What I Read in August

I met my goal in August and have some great reads to share.

Piranesi by Susanna Clarke

I read this for the Fountain of Carrots book club. It’s absolutely delightful. I already am wanting to re-read it so I can unpack new layers of meaning. I loved it so much that I was unable to stick to the book club schedule and finished way ahead. Also, it’s short! A sampling: “The Beauty of the House is immeasurable; its Kindness infinite.

Rainbow Valley by L.M Montgomery

This is the book I’ve read the fewest times of all the Anne books. This may be only the third time, and I found myself liking it better but still wishing it focused more on Anne’s family and less on the Meredith children, even though enjoyed reading about them.

Stumbling into Grace: How We Meet God in Tiny Works of Mercy by Mary Pezzulo

Mary is one of my favorite bloggers–I share her writing on my page all the time. This is an amazing and personal explanation of the Works of Mercy, with practical and empathetic takes on how you can practice them: “I  have learned so much about what it’s like to be poor, sick, and lonely that I have something to tell other people, so that we as Christians can help one another. God didn’t want me abused, but he has used my journey to help me tell other people about what it’s like so it’s not so hard and isolating for them. I couldn’t have done that before.”

The House in the Cerulean Sea by T.J. Klune

This was our in-person book club choice for August and I enjoyed it very much. I found myself wanting to know about the backstory and hoping for more in this universe. I will say the tone is a little strange. It reads like YA fantasy but the protagonist is middle-aged. Also some bits are over the top–like the hilarious pronouncements of the six-year-old Antichrist, but that adds to the fun. At bottom, it’s a sweet, affirming book–though it has its own controversy.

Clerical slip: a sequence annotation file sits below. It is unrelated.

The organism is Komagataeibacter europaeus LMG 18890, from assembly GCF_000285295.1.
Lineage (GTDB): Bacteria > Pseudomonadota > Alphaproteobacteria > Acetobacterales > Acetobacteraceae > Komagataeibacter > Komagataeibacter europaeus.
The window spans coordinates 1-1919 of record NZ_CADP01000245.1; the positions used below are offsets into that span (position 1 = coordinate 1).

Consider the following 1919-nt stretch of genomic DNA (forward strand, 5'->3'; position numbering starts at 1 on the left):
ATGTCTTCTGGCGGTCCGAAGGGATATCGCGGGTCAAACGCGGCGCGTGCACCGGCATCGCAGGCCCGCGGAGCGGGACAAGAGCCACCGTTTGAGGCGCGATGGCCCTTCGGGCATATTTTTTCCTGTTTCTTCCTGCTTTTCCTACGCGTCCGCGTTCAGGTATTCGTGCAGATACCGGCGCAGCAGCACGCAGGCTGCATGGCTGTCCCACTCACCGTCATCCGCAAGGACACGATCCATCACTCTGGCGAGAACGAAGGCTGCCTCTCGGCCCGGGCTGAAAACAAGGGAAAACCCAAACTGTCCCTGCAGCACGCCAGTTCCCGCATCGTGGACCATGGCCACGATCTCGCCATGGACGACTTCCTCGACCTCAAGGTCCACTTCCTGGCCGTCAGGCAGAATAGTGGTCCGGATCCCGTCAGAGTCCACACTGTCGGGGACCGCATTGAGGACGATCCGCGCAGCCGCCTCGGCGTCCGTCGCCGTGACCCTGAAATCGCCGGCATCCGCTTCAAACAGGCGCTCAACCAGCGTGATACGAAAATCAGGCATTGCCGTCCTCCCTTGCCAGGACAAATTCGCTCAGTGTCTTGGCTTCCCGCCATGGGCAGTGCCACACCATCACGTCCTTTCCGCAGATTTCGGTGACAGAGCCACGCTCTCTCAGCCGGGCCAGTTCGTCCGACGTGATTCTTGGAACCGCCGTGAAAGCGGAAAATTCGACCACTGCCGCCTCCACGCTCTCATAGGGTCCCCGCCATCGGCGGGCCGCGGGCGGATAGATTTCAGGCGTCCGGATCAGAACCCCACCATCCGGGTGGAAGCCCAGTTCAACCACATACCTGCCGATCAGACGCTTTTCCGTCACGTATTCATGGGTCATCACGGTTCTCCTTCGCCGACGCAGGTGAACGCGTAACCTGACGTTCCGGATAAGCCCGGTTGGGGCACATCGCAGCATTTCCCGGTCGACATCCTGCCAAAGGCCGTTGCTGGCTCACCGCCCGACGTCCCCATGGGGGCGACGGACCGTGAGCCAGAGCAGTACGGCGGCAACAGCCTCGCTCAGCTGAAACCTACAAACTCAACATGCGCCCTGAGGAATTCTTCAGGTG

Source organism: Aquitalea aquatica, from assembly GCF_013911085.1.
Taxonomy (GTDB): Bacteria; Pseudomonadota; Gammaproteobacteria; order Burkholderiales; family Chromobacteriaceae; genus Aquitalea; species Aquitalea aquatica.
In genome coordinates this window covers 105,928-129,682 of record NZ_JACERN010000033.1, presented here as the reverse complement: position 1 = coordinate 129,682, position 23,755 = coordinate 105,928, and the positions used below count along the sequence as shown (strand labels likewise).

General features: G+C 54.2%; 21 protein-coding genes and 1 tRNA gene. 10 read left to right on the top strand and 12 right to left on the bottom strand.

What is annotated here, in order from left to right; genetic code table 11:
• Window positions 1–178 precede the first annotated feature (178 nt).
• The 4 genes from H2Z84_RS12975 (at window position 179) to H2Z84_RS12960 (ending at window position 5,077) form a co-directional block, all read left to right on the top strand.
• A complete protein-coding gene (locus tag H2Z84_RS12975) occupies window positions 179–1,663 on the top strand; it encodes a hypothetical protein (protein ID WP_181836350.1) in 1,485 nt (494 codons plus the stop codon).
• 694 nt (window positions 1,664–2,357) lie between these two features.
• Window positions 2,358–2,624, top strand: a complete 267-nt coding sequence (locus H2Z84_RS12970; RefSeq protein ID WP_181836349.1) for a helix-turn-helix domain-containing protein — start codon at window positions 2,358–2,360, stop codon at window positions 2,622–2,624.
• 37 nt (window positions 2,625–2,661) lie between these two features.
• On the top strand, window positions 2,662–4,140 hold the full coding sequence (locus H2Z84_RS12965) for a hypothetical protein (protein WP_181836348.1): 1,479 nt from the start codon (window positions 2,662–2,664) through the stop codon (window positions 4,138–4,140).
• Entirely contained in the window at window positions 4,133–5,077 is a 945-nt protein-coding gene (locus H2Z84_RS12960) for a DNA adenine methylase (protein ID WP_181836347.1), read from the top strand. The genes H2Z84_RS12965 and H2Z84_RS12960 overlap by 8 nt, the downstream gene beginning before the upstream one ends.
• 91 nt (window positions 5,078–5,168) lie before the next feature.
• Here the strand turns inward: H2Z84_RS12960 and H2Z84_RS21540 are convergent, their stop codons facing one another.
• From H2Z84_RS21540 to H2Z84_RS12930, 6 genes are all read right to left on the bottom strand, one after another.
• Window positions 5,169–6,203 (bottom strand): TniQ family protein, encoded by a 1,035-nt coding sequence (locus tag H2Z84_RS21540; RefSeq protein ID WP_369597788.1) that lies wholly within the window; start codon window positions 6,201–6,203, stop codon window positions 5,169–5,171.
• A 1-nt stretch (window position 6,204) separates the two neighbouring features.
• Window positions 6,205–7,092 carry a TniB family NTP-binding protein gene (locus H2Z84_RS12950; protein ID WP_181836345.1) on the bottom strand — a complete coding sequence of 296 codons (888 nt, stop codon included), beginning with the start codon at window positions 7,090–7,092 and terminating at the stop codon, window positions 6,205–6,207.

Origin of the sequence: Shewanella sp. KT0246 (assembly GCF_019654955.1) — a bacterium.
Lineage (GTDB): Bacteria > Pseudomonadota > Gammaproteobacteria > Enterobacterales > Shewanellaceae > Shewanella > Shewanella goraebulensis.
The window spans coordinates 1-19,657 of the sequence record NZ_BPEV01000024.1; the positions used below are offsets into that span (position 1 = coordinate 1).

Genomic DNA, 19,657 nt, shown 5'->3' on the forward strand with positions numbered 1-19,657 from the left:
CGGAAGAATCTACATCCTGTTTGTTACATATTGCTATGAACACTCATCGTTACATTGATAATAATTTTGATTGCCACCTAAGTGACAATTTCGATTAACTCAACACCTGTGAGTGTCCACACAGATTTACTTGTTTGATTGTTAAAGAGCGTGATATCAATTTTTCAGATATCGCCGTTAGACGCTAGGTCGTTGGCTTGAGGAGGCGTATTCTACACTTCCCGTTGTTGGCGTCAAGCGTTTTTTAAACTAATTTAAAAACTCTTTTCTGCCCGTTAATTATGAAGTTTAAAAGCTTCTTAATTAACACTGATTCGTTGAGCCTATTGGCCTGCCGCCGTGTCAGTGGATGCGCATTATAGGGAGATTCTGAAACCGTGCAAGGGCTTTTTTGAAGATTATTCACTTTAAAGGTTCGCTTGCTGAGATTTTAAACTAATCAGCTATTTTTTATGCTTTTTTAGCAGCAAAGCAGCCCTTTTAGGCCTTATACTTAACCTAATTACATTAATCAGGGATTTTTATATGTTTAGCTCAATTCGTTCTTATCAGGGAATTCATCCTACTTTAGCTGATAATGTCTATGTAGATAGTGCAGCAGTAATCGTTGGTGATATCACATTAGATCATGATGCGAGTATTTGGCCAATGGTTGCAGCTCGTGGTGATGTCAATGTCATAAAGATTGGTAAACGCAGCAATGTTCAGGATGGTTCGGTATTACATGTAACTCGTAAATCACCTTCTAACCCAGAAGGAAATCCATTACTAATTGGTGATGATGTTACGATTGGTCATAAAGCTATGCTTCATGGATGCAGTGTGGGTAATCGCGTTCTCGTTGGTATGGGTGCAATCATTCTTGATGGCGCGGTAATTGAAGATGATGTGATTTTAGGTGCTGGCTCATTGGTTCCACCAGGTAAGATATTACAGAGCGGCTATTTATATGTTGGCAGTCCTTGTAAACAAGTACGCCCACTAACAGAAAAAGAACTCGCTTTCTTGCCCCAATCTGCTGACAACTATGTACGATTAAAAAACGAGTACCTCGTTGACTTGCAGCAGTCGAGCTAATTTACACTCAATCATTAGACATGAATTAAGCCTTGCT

Rilla of Ingleside by L.M. Montgomery

This was the month I finished the Anne books and now I will have to decide what my next comfort read will be. This book is often tragic, moving, and hard to read, but it’s also a lovely coming of age story and a great history lesson of what it was like on the Canadian home front during World War I.

The Souls of Black Folk by W.E.B. DuBois

I’d been working my way through this slim yet dense volume for several months. Always lyrical, often informative, especially about the time just after the Civil War, this was a new perspective for someone whose only previous knowledge of those days comes from Gone with the Wind. DuBois often quotes lyrics of the songs of his people, about which he writes:

Through all the sorrow of the Sorrow Songs there breathes a hope–a faith in the ultimate justice of things. The minor cadences of despair change often to triumph and calm confidence. Sometimes it is faith in life, sometimes a faith in death, sometimes assurance of boundless justice in some fair world beyond. But whichever it is, the meaning is always clear: that sometime, somewhere, men will judge men by their souls and not by their skins. Is such a hope justified? Do the Sorrow Songs ring true?

As usual, I’m linking up at An Open Book. Check out more great reads there!

 

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